I wrote about the first three days of the Mars Society Conference and then fizzled out. So here are a few final thoughts and things I forgot to mention before.
I did mention seeing The Mars Underground on Thursday night, but since then the Space Review has carried an excellent review and discussion of the film by Dwayne A. Day, including some interesting observations on the conference and on the role of Dr. Robert Zubrin in promoting the case for humans on Mars.
The Saturday night banquet was pretty enjoyable for a dry event, though the entertainment and awards were full of insider jokes and references that a first-timer like me wouldn't really get. That's OK - Mars fans are an interesting extended family to watch (and start to join) just the same.
I went to a few track papers on various subjects and was struck on the one hand by the big picture optimism regarding humans on Mars ("we have the technology - all we need is the decision and the money"), and on the other hand by the difficulty of the details. Several papers pointed out the need for more extensive and realistic simulations of missions (by this I mean analog simulations, where people practice aspects of Mars missions in ground-based simulations of spacecraft, in the desert or in the Arctic). While these partial simulations are interesting and useful, more realistic simulations will be needed before we send 4-6 people on the way to Mars with only themselves to keep everything working (and everyone breathing).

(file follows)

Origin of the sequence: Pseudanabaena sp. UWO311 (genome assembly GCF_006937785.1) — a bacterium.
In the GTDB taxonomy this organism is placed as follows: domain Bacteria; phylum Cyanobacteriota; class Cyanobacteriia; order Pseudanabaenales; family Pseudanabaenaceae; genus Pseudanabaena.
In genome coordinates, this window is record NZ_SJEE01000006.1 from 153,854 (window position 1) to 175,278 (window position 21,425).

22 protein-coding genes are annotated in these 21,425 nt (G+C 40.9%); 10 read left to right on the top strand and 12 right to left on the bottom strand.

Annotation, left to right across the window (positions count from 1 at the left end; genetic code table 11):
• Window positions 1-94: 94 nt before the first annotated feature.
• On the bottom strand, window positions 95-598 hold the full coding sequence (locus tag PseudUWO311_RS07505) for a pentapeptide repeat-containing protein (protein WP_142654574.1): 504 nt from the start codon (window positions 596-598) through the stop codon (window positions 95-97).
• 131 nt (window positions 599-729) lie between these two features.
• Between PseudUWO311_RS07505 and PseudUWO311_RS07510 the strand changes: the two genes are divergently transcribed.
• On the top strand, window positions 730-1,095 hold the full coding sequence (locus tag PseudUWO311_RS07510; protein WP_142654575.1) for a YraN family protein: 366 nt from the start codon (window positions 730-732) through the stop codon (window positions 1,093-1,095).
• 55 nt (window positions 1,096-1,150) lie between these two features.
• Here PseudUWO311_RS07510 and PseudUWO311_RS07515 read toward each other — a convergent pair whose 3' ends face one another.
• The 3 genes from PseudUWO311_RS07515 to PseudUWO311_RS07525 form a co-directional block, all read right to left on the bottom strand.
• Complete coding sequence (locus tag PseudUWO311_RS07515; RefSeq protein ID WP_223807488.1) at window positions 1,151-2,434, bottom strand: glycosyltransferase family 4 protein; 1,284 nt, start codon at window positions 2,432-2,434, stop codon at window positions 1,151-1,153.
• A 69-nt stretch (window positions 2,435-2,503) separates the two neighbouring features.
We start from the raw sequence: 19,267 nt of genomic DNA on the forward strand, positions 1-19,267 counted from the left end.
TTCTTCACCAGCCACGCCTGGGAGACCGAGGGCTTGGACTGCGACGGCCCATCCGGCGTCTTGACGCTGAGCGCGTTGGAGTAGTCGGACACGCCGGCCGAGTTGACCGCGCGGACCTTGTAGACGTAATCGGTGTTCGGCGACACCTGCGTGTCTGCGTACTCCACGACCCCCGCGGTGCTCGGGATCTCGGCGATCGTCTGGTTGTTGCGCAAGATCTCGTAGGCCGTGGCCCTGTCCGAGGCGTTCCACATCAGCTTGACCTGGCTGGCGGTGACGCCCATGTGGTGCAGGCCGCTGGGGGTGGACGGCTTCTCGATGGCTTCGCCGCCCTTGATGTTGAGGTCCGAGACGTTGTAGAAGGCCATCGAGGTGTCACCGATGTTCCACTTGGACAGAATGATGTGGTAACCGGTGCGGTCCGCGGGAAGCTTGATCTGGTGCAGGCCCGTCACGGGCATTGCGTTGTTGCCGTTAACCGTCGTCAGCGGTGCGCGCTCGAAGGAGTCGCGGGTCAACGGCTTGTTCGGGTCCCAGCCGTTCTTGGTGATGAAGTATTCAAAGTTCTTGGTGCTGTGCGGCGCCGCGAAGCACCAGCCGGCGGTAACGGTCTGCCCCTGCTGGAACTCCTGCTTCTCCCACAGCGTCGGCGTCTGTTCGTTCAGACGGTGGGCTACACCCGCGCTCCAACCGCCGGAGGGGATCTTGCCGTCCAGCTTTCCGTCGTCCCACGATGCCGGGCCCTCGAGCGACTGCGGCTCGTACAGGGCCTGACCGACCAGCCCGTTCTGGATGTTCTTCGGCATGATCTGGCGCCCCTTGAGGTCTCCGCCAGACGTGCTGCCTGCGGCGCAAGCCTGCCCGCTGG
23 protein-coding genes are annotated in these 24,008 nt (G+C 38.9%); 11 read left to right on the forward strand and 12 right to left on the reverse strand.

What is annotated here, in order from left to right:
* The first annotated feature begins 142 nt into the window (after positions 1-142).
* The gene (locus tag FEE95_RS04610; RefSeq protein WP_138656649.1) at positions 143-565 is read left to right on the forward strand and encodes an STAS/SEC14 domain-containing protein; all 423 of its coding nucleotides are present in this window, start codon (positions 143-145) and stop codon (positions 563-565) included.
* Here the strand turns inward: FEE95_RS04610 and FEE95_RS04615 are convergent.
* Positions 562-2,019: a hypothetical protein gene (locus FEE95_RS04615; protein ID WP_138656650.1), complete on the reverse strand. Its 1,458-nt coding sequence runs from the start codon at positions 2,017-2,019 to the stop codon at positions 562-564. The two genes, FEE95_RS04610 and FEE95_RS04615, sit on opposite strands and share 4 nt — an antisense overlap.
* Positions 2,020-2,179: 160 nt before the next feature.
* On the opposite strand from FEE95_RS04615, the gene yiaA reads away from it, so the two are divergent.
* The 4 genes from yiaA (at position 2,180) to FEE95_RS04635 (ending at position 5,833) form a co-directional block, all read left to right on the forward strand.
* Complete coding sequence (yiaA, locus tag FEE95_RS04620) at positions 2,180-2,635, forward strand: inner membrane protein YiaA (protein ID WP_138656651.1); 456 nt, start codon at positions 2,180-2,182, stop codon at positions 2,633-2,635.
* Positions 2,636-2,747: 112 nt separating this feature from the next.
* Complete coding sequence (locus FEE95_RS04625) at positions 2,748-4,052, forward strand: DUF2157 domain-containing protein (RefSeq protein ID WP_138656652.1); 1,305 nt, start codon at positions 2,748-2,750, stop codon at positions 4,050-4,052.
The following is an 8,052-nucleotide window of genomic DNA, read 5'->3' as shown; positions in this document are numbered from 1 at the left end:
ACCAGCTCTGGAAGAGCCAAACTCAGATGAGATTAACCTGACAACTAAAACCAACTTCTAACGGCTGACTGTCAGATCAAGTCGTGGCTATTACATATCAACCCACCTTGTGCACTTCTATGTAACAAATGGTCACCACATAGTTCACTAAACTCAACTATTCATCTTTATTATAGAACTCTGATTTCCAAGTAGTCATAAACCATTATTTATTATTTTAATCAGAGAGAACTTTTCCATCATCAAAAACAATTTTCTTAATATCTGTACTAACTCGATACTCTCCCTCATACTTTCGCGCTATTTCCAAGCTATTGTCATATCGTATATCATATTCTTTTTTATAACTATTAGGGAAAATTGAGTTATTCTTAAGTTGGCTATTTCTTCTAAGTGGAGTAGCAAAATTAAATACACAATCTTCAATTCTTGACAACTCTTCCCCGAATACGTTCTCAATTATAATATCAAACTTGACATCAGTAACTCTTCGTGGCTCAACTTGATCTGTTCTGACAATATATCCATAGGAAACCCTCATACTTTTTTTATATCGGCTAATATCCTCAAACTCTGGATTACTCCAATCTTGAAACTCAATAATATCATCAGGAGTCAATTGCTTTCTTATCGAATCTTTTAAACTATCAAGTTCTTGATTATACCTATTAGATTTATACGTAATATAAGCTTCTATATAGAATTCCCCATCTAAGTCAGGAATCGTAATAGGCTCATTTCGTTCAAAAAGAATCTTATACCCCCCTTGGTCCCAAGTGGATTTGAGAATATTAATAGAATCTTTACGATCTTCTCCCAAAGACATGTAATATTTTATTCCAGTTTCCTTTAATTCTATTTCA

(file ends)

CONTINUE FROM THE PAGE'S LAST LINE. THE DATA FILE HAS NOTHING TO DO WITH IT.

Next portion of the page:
We talk about "pseudo G" from tether-rotated spacecraft, and while the physics of this is clear, no one has actually done this with living things on an extended basis, let alone humans. Can a nearly closed life support system be made to work in space (and on Mars) for some four years? Can all the mechanical systems of the spacecraft work well for the time needed? The ISS is not a fair test since it is close to Earth and is resupplied and repaired on a regular basis. Even the issue of aerobraking into Mars orbit is a problem - it's never been done with a 40 tonne spacecraft. People are thinking about and working on this stuff. But if "Mars by 2020" really has a chance, we need to solve the big picture and sweat all these "small" details. I think it's possible, but 14 years doesn't sound like a huge amount of time to do it all, even with Uncle Sam's and Elon Musk's checkbooks.